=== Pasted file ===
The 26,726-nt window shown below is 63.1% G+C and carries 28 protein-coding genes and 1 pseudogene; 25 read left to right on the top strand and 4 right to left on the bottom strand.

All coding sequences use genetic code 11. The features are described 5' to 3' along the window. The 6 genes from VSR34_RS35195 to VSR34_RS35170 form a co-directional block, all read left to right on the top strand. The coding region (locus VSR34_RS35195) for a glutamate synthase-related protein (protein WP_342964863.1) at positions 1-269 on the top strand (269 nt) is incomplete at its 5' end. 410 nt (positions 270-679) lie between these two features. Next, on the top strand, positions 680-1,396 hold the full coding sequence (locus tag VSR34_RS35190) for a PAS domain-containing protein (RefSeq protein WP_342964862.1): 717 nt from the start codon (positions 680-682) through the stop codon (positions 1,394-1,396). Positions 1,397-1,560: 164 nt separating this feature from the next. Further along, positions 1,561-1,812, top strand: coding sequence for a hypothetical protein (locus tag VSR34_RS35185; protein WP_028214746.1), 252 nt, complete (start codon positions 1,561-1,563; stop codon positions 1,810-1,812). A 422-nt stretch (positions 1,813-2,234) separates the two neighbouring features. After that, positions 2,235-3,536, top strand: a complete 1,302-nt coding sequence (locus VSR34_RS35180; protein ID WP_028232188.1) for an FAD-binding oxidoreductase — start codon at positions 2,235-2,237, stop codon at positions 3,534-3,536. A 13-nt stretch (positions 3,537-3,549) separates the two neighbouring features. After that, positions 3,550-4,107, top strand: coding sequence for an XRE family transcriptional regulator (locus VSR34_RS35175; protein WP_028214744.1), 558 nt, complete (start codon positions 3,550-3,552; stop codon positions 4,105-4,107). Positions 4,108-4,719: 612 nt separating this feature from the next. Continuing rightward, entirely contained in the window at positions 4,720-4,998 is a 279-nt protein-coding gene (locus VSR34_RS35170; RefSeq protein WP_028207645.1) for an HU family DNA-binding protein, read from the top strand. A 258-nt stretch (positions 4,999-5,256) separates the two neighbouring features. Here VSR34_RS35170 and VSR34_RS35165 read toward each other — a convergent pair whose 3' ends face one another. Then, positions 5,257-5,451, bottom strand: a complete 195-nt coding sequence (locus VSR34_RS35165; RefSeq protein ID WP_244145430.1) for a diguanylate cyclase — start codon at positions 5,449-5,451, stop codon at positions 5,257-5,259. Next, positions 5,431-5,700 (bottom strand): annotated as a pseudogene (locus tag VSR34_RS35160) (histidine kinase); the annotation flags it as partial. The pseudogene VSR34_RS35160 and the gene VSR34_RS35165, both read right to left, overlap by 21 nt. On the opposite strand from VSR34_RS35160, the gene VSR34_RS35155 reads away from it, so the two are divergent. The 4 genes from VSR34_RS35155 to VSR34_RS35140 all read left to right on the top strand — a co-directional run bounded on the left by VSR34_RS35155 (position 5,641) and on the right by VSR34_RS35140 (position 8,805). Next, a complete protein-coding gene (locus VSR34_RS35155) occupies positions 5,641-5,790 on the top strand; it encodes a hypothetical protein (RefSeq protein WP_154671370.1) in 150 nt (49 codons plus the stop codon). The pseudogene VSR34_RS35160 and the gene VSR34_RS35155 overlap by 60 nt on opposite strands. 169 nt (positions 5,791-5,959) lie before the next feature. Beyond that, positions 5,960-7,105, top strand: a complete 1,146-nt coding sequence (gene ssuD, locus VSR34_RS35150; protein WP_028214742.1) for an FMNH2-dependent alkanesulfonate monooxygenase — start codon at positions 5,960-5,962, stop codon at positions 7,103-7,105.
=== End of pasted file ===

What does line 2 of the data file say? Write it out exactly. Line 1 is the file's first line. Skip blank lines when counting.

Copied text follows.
All coding sequences use genetic code 11. The features are described 5' to 3' along the window. The 6 genes from VSR34_RS35195 to VSR34_RS35170 form a co-directional block, all read left to right on the top strand. The coding region (locus VSR34_RS35195) for a glutamate synthase-related protein (protein WP_342964863.1) at positions 1-269 on the top strand (269 nt) is incomplete at its 5' end. 410 nt (positions 270-679) lie between these two features. Next, on the top strand, positions 680-1,396 hold the full coding sequence (locus tag VSR34_RS35190) for a PAS domain-containing protein (RefSeq protein WP_342964862.1): 717 nt from the start codon (positions 680-682) through the stop codon (positions 1,394-1,396). Positions 1,397-1,560: 164 nt separating this feature from the next. Further along, positions 1,561-1,812, top strand: coding sequence for a hypothetical protein (locus tag VSR34_RS35185; protein WP_028214746.1), 252 nt, complete (start codon positions 1,561-1,563; stop codon positions 1,810-1,812). A 422-nt stretch (positions 1,813-2,234) separates the two neighbouring features. After that, positions 2,235-3,536, top strand: a complete 1,302-nt coding sequence (locus VSR34_RS35180; protein ID WP_028232188.1) for an FAD-binding oxidoreductase — start codon at positions 2,235-2,237, stop codon at positions 3,534-3,536. A 13-nt stretch (positions 3,537-3,549) separates the two neighbouring features. After that, positions 3,550-4,107, top strand: coding sequence for an XRE family transcriptional regulator (locus VSR34_RS35175; protein WP_028214744.1), 558 nt, complete (start codon positions 3,550-3,552; stop codon positions 4,105-4,107). Positions 4,108-4,719: 612 nt separating this feature from the next. Continuing rightward, entirely contained in the window at positions 4,720-4,998 is a 279-nt protein-coding gene (locus VSR34_RS35170; RefSeq protein WP_028207645.1) for an HU family DNA-binding protein, read from the top strand. A 258-nt stretch (positions 4,999-5,256) separates the two neighbouring features. Here VSR34_RS35170 and VSR34_RS35165 read toward each other — a convergent pair whose 3' ends face one another. Then, positions 5,257-5,451, bottom strand: a complete 195-nt coding sequence (locus VSR34_RS35165; RefSeq protein ID WP_244145430.1) for a diguanylate cyclase — start codon at positions 5,449-5,451, stop codon at positions 5,257-5,259. Next, positions 5,431-5,700 (bottom strand): annotated as a pseudogene (locus tag VSR34_RS35160) (histidine kinase); the annotation flags it as partial. The pseudogene VSR34_RS35160 and the gene VSR34_RS35165, both read right to left, overlap by 21 nt. On the opposite strand from VSR34_RS35160, the gene VSR34_RS35155 reads away from it, so the two are divergent. The 4 genes from VSR34_RS35155 to VSR34_RS35140 all read left to right on the top strand — a co-directional run bounded on the left by VSR34_RS35155 (position 5,641) and on the right by VSR34_RS35140 (position 8,805). Next, a complete protein-coding gene (locus VSR34_RS35155) occupies positions 5,641-5,790 on the top strand; it encodes a hypothetical protein (RefSeq protein WP_154671370.1) in 150 nt (49 codons plus the stop codon). The pseudogene VSR34_RS35160 and the gene VSR34_RS35155 overlap by 60 nt on opposite strands. 169 nt (positions 5,791-5,959) lie before the next feature. Beyond that, positions 5,960-7,105, top strand: a complete 1,146-nt coding sequence (gene ssuD, locus VSR34_RS35150; protein WP_028214742.1) for an FMNH2-dependent alkanesulfonate monooxygenase — start codon at positions 5,960-5,962, stop codon at positions 7,103-7,105.